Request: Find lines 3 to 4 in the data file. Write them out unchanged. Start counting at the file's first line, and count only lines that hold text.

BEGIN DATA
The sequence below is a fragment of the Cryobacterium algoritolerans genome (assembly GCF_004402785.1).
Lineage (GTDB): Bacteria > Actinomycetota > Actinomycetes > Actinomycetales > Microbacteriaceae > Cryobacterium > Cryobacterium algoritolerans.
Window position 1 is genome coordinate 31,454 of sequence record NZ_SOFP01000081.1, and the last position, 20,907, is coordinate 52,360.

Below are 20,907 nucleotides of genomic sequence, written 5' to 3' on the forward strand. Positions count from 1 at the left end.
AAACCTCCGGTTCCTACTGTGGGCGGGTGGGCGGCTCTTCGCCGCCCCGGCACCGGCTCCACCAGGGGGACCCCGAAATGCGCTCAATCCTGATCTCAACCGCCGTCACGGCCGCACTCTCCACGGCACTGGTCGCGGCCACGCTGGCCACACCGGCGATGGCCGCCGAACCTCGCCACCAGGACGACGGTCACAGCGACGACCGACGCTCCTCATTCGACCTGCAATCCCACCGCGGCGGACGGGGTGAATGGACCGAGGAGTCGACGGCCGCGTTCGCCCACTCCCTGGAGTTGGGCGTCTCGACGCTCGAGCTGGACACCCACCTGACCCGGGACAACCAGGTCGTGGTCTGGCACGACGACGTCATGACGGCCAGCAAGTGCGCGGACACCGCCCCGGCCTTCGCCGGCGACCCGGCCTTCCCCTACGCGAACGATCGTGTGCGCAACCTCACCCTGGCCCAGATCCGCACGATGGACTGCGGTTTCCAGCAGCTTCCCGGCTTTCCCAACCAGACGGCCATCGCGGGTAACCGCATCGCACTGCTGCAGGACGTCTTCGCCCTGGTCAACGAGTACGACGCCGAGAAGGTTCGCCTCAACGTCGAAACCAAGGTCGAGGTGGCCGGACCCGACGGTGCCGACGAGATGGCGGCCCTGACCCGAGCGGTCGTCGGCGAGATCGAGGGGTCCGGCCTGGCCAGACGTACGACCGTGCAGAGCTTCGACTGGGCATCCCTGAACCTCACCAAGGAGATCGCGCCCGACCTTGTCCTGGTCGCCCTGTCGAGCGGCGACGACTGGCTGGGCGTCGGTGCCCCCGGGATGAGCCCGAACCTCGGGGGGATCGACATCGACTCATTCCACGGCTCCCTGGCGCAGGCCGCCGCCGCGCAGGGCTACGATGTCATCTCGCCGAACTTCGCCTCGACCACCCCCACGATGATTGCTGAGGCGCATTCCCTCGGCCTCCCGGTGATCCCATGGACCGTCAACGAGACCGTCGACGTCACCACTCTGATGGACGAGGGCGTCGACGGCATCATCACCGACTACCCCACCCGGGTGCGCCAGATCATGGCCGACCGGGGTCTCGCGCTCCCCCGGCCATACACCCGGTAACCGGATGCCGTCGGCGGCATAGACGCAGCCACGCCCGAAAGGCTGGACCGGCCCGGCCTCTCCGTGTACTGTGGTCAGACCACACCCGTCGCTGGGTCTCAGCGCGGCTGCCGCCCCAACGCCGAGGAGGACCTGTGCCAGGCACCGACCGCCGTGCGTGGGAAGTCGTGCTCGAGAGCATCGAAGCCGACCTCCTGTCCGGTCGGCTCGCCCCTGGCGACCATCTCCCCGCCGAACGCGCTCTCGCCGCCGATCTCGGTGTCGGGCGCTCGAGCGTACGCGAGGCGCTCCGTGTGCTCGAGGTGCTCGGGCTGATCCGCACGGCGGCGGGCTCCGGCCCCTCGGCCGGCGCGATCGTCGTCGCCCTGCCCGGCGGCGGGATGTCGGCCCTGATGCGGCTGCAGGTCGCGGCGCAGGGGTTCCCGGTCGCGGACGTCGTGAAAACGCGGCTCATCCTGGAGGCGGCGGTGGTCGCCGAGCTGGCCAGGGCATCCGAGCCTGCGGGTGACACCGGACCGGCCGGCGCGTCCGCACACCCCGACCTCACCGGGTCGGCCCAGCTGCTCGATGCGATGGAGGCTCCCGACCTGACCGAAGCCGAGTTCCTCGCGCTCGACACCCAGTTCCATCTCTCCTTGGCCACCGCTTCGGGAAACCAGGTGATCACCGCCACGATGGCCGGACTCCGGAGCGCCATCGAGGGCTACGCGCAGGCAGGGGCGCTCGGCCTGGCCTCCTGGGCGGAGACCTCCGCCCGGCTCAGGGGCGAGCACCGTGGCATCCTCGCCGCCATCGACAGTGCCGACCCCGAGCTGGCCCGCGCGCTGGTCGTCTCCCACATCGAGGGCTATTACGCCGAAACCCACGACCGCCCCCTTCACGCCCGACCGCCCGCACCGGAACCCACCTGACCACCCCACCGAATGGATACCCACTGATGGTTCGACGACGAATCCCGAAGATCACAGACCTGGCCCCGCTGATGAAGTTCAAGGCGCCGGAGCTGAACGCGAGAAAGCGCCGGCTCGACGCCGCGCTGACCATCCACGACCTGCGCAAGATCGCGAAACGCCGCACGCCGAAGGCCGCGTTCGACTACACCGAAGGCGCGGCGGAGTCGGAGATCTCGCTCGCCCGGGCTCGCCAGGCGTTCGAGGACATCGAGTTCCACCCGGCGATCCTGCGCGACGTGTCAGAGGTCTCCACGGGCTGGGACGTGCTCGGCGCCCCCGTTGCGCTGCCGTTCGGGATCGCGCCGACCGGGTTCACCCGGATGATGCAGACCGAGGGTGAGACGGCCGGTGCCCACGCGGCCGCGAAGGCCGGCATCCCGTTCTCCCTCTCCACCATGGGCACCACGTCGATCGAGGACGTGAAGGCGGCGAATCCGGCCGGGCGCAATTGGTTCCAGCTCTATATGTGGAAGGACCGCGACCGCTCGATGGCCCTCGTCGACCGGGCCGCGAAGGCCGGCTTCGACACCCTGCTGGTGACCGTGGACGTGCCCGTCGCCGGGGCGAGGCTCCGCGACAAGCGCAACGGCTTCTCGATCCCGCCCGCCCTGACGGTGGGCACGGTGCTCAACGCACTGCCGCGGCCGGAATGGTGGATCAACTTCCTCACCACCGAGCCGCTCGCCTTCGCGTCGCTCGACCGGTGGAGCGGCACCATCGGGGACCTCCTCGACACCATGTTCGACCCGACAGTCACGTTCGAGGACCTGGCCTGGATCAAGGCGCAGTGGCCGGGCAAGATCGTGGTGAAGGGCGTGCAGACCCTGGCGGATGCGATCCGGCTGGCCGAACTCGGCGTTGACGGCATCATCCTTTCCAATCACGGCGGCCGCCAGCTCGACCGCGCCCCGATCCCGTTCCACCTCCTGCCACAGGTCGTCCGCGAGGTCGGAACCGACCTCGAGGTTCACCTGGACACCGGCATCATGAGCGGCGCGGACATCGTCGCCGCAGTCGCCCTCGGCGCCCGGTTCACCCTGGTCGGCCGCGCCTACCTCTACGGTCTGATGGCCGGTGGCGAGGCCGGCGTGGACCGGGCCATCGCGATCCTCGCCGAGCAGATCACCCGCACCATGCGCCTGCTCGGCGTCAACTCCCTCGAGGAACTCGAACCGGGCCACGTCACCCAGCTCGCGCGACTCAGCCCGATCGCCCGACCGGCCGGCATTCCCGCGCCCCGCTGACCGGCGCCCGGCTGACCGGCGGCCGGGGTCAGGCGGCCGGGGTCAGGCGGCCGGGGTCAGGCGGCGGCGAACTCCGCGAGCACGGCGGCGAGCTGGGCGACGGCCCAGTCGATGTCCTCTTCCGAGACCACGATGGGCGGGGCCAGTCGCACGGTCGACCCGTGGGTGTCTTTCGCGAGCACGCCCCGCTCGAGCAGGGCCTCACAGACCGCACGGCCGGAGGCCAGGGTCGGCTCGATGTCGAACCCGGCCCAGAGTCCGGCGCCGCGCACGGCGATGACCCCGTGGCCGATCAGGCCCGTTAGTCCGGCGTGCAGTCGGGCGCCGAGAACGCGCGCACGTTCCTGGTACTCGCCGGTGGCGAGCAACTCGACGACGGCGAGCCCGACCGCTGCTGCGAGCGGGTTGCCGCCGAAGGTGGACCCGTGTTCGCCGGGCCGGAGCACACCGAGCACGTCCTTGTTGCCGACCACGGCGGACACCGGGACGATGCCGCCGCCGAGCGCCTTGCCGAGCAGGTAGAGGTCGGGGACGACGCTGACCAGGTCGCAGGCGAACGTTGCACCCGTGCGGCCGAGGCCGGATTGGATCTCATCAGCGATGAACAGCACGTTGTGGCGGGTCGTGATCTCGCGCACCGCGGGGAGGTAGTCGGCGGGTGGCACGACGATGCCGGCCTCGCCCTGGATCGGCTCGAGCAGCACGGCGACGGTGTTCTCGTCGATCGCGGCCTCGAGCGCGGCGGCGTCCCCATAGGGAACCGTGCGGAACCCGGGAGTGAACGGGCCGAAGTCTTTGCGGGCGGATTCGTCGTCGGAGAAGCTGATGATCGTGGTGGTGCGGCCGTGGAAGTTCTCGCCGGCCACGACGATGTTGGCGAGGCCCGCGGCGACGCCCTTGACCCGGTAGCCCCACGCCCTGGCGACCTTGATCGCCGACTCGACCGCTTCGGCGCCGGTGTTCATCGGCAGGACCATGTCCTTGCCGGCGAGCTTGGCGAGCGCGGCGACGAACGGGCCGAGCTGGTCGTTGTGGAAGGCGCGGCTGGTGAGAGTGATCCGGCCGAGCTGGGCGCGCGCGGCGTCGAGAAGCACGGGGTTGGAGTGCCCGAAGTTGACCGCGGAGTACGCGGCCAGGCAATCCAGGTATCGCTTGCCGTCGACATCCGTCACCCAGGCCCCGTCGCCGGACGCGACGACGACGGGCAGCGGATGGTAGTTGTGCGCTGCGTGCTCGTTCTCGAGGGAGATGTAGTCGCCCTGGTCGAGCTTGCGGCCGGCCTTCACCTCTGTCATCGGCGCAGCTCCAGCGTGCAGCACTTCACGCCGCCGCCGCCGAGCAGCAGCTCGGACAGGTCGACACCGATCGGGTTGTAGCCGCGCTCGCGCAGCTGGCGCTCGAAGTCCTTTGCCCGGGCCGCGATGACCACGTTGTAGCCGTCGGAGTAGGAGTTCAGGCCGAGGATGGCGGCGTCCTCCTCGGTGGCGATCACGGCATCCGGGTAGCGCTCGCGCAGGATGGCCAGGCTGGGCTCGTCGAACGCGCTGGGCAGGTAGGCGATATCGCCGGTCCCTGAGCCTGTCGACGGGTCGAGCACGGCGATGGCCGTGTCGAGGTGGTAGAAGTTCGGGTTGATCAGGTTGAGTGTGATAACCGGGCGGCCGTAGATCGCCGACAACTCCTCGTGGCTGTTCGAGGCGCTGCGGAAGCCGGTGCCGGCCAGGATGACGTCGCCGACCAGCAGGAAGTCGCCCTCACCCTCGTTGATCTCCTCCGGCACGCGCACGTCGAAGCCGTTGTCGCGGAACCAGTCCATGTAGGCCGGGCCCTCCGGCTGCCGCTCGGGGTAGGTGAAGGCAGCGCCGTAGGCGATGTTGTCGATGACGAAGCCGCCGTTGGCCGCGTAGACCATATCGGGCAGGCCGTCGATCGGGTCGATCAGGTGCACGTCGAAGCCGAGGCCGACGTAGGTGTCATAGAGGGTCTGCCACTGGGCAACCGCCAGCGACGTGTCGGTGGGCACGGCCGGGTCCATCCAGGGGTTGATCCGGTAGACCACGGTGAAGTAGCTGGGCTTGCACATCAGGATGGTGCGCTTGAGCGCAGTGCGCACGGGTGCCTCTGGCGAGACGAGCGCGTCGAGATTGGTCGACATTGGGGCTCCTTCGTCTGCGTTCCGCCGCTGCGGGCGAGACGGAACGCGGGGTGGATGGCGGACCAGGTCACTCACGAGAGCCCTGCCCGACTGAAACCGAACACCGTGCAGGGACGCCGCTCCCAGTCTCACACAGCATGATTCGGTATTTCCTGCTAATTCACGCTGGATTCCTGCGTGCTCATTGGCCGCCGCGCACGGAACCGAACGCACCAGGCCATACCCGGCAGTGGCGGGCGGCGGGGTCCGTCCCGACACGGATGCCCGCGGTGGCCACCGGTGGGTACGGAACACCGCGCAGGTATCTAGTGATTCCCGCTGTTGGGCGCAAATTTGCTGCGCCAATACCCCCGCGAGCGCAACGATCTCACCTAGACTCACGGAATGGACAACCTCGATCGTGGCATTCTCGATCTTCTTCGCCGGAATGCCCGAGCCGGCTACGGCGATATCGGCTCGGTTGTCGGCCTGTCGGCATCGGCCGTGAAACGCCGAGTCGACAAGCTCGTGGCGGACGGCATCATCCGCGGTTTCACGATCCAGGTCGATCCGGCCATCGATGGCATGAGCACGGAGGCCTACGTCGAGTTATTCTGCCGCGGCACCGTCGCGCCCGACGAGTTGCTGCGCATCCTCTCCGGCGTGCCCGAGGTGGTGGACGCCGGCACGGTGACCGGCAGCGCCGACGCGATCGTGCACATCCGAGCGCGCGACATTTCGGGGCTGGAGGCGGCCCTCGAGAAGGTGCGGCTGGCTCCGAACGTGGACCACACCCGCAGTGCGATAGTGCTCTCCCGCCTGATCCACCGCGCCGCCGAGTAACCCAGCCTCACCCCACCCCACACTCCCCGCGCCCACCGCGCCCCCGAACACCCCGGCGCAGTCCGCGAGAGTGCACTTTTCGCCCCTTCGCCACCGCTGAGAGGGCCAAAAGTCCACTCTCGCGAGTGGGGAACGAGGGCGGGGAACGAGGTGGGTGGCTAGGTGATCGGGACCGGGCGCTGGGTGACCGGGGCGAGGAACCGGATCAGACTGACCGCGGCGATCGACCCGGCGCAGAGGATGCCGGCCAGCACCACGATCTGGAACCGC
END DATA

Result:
Window position 1 is genome coordinate 31,454 of sequence record NZ_SOFP01000081.1, and the last position, 20,907, is coordinate 52,360.

Below are 20,907 nucleotides of genomic sequence, written 5' to 3' on the forward strand. Positions count from 1 at the left end.